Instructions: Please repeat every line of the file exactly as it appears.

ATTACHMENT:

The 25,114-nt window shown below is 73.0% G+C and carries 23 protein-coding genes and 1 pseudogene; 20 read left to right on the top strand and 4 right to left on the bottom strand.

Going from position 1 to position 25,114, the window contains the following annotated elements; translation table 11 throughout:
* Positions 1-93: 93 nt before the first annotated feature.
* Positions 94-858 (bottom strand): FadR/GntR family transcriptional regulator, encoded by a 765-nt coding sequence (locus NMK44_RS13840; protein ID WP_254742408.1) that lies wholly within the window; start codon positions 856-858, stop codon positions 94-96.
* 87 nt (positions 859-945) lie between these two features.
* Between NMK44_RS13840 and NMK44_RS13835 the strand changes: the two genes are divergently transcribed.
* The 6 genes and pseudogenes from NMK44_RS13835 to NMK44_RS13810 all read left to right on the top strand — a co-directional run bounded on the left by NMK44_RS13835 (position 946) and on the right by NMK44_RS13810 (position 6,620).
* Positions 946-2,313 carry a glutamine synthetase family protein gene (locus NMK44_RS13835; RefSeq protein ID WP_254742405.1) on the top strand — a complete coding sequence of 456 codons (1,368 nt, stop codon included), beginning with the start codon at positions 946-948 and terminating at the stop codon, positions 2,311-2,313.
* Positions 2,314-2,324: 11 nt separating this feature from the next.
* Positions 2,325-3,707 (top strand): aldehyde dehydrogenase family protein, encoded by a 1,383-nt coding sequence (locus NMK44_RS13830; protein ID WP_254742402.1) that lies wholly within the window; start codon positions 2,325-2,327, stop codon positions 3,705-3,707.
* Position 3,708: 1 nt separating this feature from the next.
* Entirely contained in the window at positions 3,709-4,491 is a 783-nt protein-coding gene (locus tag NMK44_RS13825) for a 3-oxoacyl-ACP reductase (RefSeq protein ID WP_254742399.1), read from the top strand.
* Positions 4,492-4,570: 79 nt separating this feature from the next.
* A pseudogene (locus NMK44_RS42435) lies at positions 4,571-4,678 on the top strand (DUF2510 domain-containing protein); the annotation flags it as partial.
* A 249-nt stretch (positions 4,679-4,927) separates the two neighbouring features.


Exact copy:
The 25,114-nt window shown below is 73.0% G+C and carries 23 protein-coding genes and 1 pseudogene; 20 read left to right on the top strand and 4 right to left on the bottom strand.

Going from position 1 to position 25,114, the window contains the following annotated elements; translation table 11 throughout:
* Positions 1-93: 93 nt before the first annotated feature.
* Positions 94-858 (bottom strand): FadR/GntR family transcriptional regulator, encoded by a 765-nt coding sequence (locus NMK44_RS13840; protein ID WP_254742408.1) that lies wholly within the window; start codon positions 856-858, stop codon positions 94-96.
* 87 nt (positions 859-945) lie between these two features.
* Between NMK44_RS13840 and NMK44_RS13835 the strand changes: the two genes are divergently transcribed.
* The 6 genes and pseudogenes from NMK44_RS13835 to NMK44_RS13810 all read left to right on the top strand — a co-directional run bounded on the left by NMK44_RS13835 (position 946) and on the right by NMK44_RS13810 (position 6,620).
* Positions 946-2,313 carry a glutamine synthetase family protein gene (locus NMK44_RS13835; RefSeq protein ID WP_254742405.1) on the top strand — a complete coding sequence of 456 codons (1,368 nt, stop codon included), beginning with the start codon at positions 946-948 and terminating at the stop codon, positions 2,311-2,313.
* Positions 2,314-2,324: 11 nt separating this feature from the next.
* Positions 2,325-3,707 (top strand): aldehyde dehydrogenase family protein, encoded by a 1,383-nt coding sequence (locus NMK44_RS13830; protein ID WP_254742402.1) that lies wholly within the window; start codon positions 2,325-2,327, stop codon positions 3,705-3,707.
* Position 3,708: 1 nt separating this feature from the next.
* Entirely contained in the window at positions 3,709-4,491 is a 783-nt protein-coding gene (locus tag NMK44_RS13825) for a 3-oxoacyl-ACP reductase (RefSeq protein ID WP_254742399.1), read from the top strand.
* Positions 4,492-4,570: 79 nt separating this feature from the next.
* A pseudogene (locus NMK44_RS42435) lies at positions 4,571-4,678 on the top strand (DUF2510 domain-containing protein); the annotation flags it as partial.
* A 249-nt stretch (positions 4,679-4,927) separates the two neighbouring features.